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The Standardbred is an American horse breed developed for harness racing. It is a descendant of Thoroughbreds and is considered the fastest trotting breed in the world. Lancaster Farming published an article in 2023 about the rise in costs for Standardbreds. According to the article, yearlings now cost an average of $20,000, while some can be purchased for anywhere between $50,000 and $100,000.

Mustang

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According to The Spruce Pets, Mustangs are free-roaming horses. They are intelligent and versatile and can become great riding partners if trained properly. Mustangs live for 25 to 30 years, but some can live up to 40. These horses can cost anywhere from $1,000 to $3,000.

Norwegian Fjord Horse

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Visit Norway notes that the Norwegian Fjord Horse is one of the oldest horses in the world and is considered one of three horses that originated in Norway. Because they are mild-tempered and calm, Norwegian Fjord Horses can also be used for therapeutic riding. Sadly, the Norwegian Fjord Horse is now endangered, with only around 5,500 remaining in Norway. If you plan to purchase one, get ready to spend anywhere from $4,000 to $10,000.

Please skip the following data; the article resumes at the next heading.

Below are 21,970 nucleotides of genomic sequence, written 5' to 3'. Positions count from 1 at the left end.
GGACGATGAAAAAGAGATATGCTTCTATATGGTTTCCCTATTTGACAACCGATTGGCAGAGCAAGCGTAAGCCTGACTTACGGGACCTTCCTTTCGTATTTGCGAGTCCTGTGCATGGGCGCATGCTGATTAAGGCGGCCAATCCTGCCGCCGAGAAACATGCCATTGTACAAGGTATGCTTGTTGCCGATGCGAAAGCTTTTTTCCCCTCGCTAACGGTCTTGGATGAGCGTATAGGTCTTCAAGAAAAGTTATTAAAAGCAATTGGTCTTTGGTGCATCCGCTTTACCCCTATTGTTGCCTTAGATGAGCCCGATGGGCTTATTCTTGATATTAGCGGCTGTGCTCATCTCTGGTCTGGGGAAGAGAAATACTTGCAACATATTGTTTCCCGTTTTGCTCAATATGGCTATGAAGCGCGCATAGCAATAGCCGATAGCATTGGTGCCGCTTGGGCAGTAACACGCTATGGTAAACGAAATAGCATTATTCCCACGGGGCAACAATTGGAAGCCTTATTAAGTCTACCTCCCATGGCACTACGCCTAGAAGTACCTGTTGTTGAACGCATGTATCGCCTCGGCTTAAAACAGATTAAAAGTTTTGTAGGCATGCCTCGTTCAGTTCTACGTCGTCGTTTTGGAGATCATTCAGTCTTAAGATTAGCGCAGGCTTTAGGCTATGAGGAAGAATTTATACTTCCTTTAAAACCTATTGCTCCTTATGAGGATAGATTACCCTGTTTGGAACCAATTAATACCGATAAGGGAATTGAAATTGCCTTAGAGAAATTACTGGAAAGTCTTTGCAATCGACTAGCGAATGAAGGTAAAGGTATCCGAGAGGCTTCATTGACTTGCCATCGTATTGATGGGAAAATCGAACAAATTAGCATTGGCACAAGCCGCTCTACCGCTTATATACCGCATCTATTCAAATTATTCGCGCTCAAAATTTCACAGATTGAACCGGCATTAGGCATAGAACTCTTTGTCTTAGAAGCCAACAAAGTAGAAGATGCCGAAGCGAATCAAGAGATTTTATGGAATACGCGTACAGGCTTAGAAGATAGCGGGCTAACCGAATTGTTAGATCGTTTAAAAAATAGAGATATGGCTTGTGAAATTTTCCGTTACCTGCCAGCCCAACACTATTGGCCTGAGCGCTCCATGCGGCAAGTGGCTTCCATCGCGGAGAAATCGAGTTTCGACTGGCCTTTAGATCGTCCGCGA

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Author: Karen Danao

Bio:

Karen is a writer and also a marketing and advertising professional. Beyond the keyboard and the screen, she is someone who’s out to enjoy every bit that life has to offer!

Poetry, philosophy, history, and movies are all topics she loves writing about! However, her true passion is in traveling, photography, and finding common ground to which everyone from different cultures can relate.